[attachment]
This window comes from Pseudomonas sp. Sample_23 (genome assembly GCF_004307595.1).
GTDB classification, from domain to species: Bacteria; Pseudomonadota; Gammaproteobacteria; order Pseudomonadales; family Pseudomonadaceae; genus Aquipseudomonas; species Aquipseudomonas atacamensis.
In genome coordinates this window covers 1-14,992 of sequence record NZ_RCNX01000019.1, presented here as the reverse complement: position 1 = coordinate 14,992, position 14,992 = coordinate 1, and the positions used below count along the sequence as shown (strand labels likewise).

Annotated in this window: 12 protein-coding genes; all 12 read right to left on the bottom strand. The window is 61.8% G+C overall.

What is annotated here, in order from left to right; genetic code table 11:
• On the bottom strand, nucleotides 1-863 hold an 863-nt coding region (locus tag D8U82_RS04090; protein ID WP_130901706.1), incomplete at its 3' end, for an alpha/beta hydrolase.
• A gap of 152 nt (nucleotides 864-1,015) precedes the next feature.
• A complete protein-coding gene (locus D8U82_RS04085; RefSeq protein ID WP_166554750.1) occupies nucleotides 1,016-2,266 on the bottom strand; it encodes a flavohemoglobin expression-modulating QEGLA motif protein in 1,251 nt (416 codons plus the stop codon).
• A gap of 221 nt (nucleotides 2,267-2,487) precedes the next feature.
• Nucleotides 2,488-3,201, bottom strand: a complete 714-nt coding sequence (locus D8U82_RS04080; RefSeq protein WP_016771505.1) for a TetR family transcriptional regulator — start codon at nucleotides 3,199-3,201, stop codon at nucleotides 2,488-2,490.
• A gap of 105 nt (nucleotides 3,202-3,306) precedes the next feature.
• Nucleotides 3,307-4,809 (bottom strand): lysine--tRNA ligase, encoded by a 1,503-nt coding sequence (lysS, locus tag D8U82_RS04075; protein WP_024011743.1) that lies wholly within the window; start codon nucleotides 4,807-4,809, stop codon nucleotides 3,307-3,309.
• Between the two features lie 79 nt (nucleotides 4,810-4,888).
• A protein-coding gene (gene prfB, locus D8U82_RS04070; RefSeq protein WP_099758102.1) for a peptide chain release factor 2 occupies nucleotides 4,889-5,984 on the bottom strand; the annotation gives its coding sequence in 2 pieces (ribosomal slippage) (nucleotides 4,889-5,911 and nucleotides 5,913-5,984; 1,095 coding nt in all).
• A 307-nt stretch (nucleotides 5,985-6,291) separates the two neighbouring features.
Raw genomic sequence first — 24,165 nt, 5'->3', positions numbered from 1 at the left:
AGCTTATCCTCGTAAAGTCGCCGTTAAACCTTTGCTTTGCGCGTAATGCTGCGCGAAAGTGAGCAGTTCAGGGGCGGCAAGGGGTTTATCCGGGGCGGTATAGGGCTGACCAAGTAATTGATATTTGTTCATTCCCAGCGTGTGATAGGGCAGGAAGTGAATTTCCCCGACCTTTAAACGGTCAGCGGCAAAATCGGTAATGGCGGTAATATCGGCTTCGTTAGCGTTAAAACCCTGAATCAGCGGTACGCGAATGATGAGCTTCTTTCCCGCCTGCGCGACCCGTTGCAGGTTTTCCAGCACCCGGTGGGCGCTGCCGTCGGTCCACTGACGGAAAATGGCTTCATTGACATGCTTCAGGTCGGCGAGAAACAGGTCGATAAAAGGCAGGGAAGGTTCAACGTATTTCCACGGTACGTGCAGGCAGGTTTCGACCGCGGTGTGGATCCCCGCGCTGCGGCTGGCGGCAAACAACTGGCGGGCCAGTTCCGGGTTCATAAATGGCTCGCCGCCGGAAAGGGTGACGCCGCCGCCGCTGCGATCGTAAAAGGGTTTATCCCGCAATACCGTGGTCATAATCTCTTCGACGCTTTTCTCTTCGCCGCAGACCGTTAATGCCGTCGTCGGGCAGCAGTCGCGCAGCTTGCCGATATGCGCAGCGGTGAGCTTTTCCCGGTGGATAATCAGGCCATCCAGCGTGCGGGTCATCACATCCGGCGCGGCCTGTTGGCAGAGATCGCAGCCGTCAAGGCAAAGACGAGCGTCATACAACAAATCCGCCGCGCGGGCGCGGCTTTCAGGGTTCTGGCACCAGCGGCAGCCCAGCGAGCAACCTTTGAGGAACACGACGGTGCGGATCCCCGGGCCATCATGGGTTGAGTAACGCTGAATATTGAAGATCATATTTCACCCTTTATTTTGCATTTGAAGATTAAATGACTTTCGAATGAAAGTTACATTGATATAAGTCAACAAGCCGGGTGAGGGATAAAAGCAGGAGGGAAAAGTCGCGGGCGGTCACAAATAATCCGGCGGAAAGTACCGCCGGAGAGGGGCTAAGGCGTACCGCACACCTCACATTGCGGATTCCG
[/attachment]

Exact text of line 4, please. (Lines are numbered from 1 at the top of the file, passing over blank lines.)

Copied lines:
Annotated in this window: 12 protein-coding genes; all 12 read right to left on the bottom strand. The window is 61.8% G+C overall.